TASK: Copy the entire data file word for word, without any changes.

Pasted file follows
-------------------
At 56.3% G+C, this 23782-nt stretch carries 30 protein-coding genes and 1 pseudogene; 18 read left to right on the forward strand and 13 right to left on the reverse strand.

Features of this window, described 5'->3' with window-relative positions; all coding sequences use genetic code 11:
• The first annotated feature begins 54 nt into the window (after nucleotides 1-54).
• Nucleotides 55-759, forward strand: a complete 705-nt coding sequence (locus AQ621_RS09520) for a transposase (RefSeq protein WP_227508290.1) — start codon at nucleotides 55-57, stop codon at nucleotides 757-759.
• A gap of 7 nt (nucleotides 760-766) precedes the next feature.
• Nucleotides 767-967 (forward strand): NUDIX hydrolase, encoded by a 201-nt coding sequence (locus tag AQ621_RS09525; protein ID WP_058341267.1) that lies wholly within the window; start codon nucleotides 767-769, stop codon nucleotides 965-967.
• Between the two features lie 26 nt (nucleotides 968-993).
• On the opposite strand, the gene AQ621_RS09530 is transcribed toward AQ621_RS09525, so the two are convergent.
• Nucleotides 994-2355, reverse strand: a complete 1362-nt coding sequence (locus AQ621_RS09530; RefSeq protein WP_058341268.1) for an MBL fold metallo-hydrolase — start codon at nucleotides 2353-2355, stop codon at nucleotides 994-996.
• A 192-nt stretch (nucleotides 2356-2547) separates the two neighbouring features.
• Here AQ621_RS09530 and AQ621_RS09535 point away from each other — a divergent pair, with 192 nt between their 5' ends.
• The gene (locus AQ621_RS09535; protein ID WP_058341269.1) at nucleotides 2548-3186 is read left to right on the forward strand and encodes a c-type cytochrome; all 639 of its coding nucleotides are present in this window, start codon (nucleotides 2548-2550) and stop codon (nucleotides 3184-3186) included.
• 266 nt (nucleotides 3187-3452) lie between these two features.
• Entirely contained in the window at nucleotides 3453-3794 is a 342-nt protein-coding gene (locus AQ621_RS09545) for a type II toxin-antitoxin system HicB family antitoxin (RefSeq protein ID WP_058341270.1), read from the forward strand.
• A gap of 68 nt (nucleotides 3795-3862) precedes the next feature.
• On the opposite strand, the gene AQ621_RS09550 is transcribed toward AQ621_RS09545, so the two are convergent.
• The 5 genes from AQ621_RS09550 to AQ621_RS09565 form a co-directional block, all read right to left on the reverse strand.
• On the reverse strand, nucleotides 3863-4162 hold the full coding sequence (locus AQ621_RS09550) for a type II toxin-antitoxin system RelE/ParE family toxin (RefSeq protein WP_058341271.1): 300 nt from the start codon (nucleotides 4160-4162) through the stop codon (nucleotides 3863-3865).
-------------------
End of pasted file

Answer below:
At 56.3% G+C, this 23782-nt stretch carries 30 protein-coding genes and 1 pseudogene; 18 read left to right on the forward strand and 13 right to left on the reverse strand.

Features of this window, described 5'->3' with window-relative positions; all coding sequences use genetic code 11:
• The first annotated feature begins 54 nt into the window (after nucleotides 1-54).
• Nucleotides 55-759, forward strand: a complete 705-nt coding sequence (locus AQ621_RS09520) for a transposase (RefSeq protein WP_227508290.1) — start codon at nucleotides 55-57, stop codon at nucleotides 757-759.
• A gap of 7 nt (nucleotides 760-766) precedes the next feature.
• Nucleotides 767-967 (forward strand): NUDIX hydrolase, encoded by a 201-nt coding sequence (locus tag AQ621_RS09525; protein ID WP_058341267.1) that lies wholly within the window; start codon nucleotides 767-769, stop codon nucleotides 965-967.
• Between the two features lie 26 nt (nucleotides 968-993).
• On the opposite strand, the gene AQ621_RS09530 is transcribed toward AQ621_RS09525, so the two are convergent.
• Nucleotides 994-2355, reverse strand: a complete 1362-nt coding sequence (locus AQ621_RS09530; RefSeq protein WP_058341268.1) for an MBL fold metallo-hydrolase — start codon at nucleotides 2353-2355, stop codon at nucleotides 994-996.
• A 192-nt stretch (nucleotides 2356-2547) separates the two neighbouring features.
• Here AQ621_RS09530 and AQ621_RS09535 point away from each other — a divergent pair, with 192 nt between their 5' ends.
• The gene (locus AQ621_RS09535; protein ID WP_058341269.1) at nucleotides 2548-3186 is read left to right on the forward strand and encodes a c-type cytochrome; all 639 of its coding nucleotides are present in this window, start codon (nucleotides 2548-2550) and stop codon (nucleotides 3184-3186) included.
• 266 nt (nucleotides 3187-3452) lie between these two features.
• Entirely contained in the window at nucleotides 3453-3794 is a 342-nt protein-coding gene (locus AQ621_RS09545) for a type II toxin-antitoxin system HicB family antitoxin (RefSeq protein ID WP_058341270.1), read from the forward strand.
• A gap of 68 nt (nucleotides 3795-3862) precedes the next feature.
• On the opposite strand, the gene AQ621_RS09550 is transcribed toward AQ621_RS09545, so the two are convergent.
• The 5 genes from AQ621_RS09550 to AQ621_RS09565 form a co-directional block, all read right to left on the reverse strand.
• On the reverse strand, nucleotides 3863-4162 hold the full coding sequence (locus AQ621_RS09550) for a type II toxin-antitoxin system RelE/ParE family toxin (RefSeq protein WP_058341271.1): 300 nt from the start codon (nucleotides 4160-4162) through the stop codon (nucleotides 3863-3865).